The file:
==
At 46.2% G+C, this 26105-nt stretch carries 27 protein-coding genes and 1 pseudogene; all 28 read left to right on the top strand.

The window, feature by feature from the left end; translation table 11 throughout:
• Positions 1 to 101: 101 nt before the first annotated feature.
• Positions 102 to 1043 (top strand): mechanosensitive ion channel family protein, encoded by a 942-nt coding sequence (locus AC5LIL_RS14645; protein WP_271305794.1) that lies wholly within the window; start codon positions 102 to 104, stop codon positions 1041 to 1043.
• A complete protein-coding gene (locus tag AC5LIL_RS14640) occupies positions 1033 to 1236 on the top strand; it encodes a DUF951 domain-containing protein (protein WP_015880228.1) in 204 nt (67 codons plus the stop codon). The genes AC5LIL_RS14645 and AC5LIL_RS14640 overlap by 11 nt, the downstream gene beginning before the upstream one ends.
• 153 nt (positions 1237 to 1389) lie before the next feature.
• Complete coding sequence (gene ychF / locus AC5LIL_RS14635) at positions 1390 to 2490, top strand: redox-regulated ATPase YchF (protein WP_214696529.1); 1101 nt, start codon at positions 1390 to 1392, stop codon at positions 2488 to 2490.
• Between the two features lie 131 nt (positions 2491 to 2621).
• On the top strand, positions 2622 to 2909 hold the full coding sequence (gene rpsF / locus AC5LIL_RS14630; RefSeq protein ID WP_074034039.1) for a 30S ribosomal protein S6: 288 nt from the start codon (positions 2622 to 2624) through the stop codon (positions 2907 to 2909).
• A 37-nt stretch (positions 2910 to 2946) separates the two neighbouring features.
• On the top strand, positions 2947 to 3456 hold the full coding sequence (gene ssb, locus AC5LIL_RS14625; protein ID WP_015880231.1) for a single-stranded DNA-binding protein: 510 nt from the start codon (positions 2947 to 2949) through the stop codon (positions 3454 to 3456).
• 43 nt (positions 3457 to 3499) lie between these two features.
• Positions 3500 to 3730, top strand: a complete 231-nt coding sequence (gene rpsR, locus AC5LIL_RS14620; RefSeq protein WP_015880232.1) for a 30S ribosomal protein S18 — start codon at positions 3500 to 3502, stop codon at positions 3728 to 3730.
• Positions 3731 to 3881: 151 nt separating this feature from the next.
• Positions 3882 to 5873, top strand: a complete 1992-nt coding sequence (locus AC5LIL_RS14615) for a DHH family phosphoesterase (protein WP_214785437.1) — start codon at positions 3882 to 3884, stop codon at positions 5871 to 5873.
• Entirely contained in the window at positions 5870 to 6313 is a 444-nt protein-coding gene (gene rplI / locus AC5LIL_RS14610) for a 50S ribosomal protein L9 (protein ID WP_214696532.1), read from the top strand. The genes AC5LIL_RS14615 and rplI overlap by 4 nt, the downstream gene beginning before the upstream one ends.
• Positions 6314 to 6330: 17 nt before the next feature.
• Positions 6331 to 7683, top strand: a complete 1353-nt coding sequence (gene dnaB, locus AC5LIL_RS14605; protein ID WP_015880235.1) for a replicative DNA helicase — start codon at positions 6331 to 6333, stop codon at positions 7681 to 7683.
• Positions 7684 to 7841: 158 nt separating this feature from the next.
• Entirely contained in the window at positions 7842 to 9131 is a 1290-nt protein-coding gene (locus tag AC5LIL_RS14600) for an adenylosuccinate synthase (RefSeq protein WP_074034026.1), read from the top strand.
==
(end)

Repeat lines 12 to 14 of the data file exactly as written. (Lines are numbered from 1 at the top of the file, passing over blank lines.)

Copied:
• 43 nt (positions 3457 to 3499) lie between these two features.
• Positions 3500 to 3730, top strand: a complete 231-nt coding sequence (gene rpsR, locus AC5LIL_RS14620; RefSeq protein WP_015880232.1) for a 30S ribosomal protein S18 — start codon at positions 3500 to 3502, stop codon at positions 3728 to 3730.
• Positions 3731 to 3881: 151 nt separating this feature from the next.